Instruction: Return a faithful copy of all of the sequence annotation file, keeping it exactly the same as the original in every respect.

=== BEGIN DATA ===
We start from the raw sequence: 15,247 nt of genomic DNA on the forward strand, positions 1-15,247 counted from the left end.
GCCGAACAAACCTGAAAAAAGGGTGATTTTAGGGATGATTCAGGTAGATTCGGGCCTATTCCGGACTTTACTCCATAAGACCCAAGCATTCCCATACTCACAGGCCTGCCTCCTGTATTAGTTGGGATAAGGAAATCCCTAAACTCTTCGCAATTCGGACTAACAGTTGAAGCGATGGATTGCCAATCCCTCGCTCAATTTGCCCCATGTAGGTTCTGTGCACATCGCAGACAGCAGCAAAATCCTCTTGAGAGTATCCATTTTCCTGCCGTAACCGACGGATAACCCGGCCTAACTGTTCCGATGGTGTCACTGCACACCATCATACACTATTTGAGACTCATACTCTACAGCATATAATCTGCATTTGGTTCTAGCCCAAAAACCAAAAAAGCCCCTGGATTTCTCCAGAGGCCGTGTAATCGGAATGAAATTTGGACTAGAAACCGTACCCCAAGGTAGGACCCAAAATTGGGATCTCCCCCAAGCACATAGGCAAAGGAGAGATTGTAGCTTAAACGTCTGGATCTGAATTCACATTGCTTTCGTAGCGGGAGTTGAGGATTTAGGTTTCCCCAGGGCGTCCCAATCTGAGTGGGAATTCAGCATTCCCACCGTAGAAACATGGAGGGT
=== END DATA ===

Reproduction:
We start from the raw sequence: 15,247 nt of genomic DNA on the forward strand, positions 1-15,247 counted from the left end.
GCCGAACAAACCTGAAAAAAGGGTGATTTTAGGGATGATTCAGGTAGATTCGGGCCTATTCCGGACTTTACTCCATAAGACCCAAGCATTCCCATACTCACAGGCCTGCCTCCTGTATTAGTTGGGATAAGGAAATCCCTAAACTCTTCGCAATTCGGACTAACAGTTGAAGCGATGGATTGCCAATCCCTCGCTCAATTTGCCCCATGTAGGTTCTGTGCACATCGCAGACAGCAGCAAAATCCTCTTGAGAGTATCCATTTTCCTGCCGTAACCGACGGATAACCCGGCCTAACTGTTCCGATGGTGTCACTGCACACCATCATACACTATTTGAGACTCATACTCTACAGCATATAATCTGCATTTGGTTCTAGCCCAAAAACCAAAAAAGCCCCTGGATTTCTCCAGAGGCCGTGTAATCGGAATGAAATTTGGACTAGAAACCGTACCCCAAGGTAGGACCCAAAATTGGGATCTCCCCCAAGCACATAGGCAAAGGAGAGATTGTAGCTTAAACGTCTGGATCTGAATTCACATTGCTTTCGTAGCGGGAGTTGAGGATTTAGGTTTCCCCAGGGCGTCCCAATCTGAGTGGGAATTCAGCATTCCCACCGTAGAAACATGGAGGGT